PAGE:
Until recently, most ICC-based color management processing engines (CMMs), including Windows' ICM CMM, implemented the processing models defined in the ICC profile format specifications; they were a collection of matrix and interpolation table processors. Such CMMs are termed "static CMMs": they implement a fixed set of processing models defined in the ICC specs.
In ICC-based color management systems most of the complexity, art, and color science happens during profile creation: the color rendering or gamut mapping between a device color space and the ICC profile connection space (PCS) is established during profile creation - the device <-> PCS transform is precomputed. The operation of the static CMM is pretty cut-and-dried. Ideally, all static ICC CMMs should produce the same results processing color data through the same set of profiles.
With the introduction of the version 4 ICC profile format specification, the ICC enabled support for what are called "dynamic" or "deferred-color-rendering" CMMs. Prior to version 4, there was some ambiguity about whether the results of the relative colorimetric rendering intent table could be scaled so that the black point matched the PCS black point. In version 4, it was clarified that the relative colorimetric rendering intent table was not scaled, but the perceptual LUT is scaled. (Thus, there is a defined gamut boundary for the perceptual intent, but none for the colorimetric intent.) It is possible to recover colorimetry from the relative colorimetric tables, and such pseudo-measurement data can be used by a dynamic CMM.
A dynamic CMM is one that defers color rendering and gamut mapping until runtime They may support processing models other than those described in the ICC specs. Often they operate with raw color measurement data. In the ICC context, a dynamic CMM recovers pseudo-measurement colorimetric data from ICC profiles, and then performs device modeling and color rendering based on that measurement data. Dynamic CMMs can utilize modern color appearance models, and more elaborate processing models than those available to static CMMs. The nature of that modeling and color rendering are left undefined by the ICC. Dynamic CMMs can also avoid the gamut and dynamic range limitations imposed by the ICC print-referred PCS.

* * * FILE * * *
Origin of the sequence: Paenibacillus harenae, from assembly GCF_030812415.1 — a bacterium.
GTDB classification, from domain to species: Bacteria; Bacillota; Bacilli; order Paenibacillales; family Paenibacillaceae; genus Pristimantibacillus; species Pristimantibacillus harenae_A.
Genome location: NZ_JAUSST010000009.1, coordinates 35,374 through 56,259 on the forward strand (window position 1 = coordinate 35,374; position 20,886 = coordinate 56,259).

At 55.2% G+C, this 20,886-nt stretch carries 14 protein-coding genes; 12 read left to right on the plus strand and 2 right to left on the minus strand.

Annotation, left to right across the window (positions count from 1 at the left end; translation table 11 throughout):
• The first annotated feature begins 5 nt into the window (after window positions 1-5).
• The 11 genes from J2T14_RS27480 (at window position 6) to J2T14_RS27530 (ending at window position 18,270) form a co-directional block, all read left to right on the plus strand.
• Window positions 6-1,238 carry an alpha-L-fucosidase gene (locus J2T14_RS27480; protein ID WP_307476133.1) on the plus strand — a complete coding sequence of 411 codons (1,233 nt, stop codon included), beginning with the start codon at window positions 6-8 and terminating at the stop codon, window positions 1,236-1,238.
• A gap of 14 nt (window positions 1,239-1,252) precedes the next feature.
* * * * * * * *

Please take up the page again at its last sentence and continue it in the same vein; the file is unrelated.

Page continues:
WCS offers our customers both a static and a dynamic CMM. The static CMM is the improved ICM CMM, with added support for version 4 ICC profiles. The dynamic CMM is the WCS Color Infrastructure and Translation Engine (CITE), which uses both ICC profiles and WCS XML profiles. Both CMMs are available, and the choice of which to use in a particular color workflow is entirely up the user (or at least, up to the author of the color software involved). Also, our dynamic CMM extends its support to both ICC v4 profiles, and to the older and much more widespread ICC v2 profiles.
We have defined new XML-based device model profiles, gamut mapping model profiles, and color appearance model profiles for use with WCS. These new profiles, which are embeddable in ICC profiles, carry the parameters used for selection of the WCS device model, the choice of gamut mapping method, and the viewing condition parameters used in WCS's CIECAM02-based color appearance model. The WCS device model profiles also carry raw measurement data, and provide a very simple way to unambiguously characterize a color device. They are especially useful when the device has a wide gamut or a high dynamic range not well accommodated by the ICC PCS.
While static CMMs are generally limited to 8- and 16-bit per channel integer data, the WCS CITE can also process fixed point and floating point color data, with up to 32 bits per channel It even extends this support to color transforms involving ICC profiles. The WCS CITE can construct and evaluate color transforms that contain a mix of ICC and WCS profiles, or even all-ICC profile transform sequences.
Thus, WCS provides continuing improved support for ICC static-CMM/precomputed-profile color management, as well as offering the first widely available dynamic CMM. As mentioned above, while the ICC doesn't define or restrict the behavior of a dynamic CMM, the WCS CITE is fully documented, with all its device models, its color appearance model, and all gamut mapping algorithms detailed, so that its color processing is understandable and predictable.